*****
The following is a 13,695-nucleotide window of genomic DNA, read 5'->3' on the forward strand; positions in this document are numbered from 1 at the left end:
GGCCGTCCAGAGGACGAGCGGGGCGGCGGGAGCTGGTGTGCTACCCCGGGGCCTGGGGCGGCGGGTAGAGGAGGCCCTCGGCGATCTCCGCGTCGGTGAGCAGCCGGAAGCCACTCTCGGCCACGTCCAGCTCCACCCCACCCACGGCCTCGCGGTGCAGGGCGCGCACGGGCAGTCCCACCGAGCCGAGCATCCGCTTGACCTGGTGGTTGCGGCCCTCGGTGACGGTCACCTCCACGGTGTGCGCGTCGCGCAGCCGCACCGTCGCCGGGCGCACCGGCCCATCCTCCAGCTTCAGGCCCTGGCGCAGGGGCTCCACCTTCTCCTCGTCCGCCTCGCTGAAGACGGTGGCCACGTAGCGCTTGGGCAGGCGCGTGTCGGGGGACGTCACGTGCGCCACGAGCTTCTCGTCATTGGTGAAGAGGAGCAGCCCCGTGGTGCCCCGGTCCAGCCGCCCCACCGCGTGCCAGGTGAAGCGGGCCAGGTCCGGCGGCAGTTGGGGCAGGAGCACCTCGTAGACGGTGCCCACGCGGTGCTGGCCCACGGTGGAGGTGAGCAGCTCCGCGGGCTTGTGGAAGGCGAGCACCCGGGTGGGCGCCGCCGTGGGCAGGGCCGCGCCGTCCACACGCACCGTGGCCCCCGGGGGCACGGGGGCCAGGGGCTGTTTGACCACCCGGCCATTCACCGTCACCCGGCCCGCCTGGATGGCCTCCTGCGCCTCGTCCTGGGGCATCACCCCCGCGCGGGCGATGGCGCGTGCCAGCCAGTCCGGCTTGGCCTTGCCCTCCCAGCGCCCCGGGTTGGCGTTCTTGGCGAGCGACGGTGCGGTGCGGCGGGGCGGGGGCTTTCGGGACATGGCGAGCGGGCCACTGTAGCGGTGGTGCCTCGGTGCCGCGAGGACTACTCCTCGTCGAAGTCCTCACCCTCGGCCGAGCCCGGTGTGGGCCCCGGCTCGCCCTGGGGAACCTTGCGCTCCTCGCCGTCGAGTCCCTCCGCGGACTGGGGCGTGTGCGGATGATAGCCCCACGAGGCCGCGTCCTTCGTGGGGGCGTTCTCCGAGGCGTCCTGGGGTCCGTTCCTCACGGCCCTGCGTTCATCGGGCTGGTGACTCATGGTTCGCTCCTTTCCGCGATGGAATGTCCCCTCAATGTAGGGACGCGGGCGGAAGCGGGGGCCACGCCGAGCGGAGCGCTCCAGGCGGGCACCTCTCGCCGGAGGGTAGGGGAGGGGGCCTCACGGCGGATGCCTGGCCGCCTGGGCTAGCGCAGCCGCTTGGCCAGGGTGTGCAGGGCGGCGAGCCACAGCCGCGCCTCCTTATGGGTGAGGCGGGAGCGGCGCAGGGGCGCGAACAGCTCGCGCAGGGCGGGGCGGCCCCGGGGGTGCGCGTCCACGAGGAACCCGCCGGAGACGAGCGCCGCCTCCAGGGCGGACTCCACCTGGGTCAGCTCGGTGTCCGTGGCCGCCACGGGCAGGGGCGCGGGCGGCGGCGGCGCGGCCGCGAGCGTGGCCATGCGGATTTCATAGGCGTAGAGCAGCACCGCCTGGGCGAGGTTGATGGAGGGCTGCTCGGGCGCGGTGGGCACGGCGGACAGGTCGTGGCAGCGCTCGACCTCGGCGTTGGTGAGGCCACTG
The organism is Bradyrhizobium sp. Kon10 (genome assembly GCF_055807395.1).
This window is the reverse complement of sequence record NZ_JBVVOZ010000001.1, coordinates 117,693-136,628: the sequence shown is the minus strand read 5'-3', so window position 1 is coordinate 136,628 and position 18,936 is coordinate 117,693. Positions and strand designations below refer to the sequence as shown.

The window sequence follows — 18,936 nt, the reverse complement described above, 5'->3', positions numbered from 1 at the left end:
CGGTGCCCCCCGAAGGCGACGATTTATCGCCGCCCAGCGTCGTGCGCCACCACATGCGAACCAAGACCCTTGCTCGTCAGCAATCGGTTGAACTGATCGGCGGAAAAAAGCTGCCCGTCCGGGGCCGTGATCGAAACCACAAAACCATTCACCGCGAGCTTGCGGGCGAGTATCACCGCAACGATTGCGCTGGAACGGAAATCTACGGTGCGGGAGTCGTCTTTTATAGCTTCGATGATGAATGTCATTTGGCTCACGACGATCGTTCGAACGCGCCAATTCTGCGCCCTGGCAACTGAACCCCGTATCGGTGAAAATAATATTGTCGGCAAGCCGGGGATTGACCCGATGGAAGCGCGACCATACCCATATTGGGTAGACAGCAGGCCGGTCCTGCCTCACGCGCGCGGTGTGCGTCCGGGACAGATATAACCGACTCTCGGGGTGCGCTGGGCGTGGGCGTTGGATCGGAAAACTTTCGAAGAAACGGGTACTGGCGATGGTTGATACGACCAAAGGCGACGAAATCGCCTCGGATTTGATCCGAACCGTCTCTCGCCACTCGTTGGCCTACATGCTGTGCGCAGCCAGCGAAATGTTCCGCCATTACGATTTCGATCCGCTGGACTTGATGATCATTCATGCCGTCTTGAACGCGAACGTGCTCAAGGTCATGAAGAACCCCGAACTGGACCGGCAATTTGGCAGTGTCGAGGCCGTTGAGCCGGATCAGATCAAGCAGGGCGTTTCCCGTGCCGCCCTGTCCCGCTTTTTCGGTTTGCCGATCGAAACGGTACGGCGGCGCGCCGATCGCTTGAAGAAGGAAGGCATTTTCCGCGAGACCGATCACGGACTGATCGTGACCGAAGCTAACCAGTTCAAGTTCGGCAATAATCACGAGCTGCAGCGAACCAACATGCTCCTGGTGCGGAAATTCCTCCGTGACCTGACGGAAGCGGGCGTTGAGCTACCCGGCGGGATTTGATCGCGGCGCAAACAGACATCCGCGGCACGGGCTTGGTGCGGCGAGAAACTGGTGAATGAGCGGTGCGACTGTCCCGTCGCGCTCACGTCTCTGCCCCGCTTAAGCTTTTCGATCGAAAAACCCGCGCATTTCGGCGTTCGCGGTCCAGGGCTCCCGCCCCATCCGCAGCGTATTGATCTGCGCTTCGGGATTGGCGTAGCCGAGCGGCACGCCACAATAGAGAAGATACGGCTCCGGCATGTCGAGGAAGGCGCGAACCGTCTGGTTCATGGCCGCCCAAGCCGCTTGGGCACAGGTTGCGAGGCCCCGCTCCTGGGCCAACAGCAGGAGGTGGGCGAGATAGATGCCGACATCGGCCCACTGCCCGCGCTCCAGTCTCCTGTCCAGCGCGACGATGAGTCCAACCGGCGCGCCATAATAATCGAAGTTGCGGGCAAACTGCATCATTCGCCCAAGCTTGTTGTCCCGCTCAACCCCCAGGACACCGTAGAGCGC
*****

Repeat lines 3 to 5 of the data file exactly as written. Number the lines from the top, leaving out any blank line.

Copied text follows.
The organism is Bradyrhizobium sp. Kon10 (genome assembly GCF_055807395.1).
This window is the reverse complement of sequence record NZ_JBVVOZ010000001.1, coordinates 117,693-136,628: the sequence shown is the minus strand read 5'-3', so window position 1 is coordinate 136,628 and position 18,936 is coordinate 117,693. Positions and strand designations below refer to the sequence as shown.

The window sequence follows — 18,936 nt, the reverse complement described above, 5'->3', positions numbered from 1 at the left end: